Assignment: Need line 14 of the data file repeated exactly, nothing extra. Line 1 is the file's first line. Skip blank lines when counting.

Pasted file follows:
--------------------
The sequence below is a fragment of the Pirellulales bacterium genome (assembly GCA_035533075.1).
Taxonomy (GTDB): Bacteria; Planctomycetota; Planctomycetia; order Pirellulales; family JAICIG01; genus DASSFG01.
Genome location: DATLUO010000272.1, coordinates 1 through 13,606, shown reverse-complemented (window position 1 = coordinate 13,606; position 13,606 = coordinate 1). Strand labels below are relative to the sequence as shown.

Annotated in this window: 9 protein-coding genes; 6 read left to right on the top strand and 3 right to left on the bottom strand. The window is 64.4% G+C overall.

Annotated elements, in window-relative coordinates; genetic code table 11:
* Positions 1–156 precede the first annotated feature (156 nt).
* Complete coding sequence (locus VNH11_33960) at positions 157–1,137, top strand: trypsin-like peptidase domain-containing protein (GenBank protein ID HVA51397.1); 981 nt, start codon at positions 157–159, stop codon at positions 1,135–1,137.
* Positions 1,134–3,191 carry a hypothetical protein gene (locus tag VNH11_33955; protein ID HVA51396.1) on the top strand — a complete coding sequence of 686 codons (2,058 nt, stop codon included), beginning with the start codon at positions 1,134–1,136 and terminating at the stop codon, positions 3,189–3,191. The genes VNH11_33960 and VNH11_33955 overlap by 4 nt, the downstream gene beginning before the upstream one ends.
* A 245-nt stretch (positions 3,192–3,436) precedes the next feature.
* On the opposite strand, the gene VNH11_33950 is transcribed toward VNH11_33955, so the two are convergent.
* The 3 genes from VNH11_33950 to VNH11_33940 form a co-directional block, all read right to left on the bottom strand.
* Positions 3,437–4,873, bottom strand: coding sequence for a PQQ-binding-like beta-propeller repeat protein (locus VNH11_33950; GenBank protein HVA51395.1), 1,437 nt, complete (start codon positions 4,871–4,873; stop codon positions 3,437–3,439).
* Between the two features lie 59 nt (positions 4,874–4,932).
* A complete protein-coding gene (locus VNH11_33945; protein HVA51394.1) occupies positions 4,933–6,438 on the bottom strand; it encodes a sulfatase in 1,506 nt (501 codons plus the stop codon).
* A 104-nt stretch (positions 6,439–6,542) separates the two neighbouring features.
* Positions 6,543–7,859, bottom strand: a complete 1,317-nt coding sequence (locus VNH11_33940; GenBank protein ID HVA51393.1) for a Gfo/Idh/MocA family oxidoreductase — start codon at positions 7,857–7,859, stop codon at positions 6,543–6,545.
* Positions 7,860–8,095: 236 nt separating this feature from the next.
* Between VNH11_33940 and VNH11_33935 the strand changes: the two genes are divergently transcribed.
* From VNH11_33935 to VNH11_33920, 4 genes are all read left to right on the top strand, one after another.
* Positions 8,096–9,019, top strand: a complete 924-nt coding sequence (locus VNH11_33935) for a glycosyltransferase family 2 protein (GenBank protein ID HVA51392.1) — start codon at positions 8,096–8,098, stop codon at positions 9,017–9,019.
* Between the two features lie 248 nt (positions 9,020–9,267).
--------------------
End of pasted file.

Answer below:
* A complete protein-coding gene (locus VNH11_33945; protein HVA51394.1) occupies positions 4,933–6,438 on the bottom strand; it encodes a sulfatase in 1,506 nt (501 codons plus the stop codon).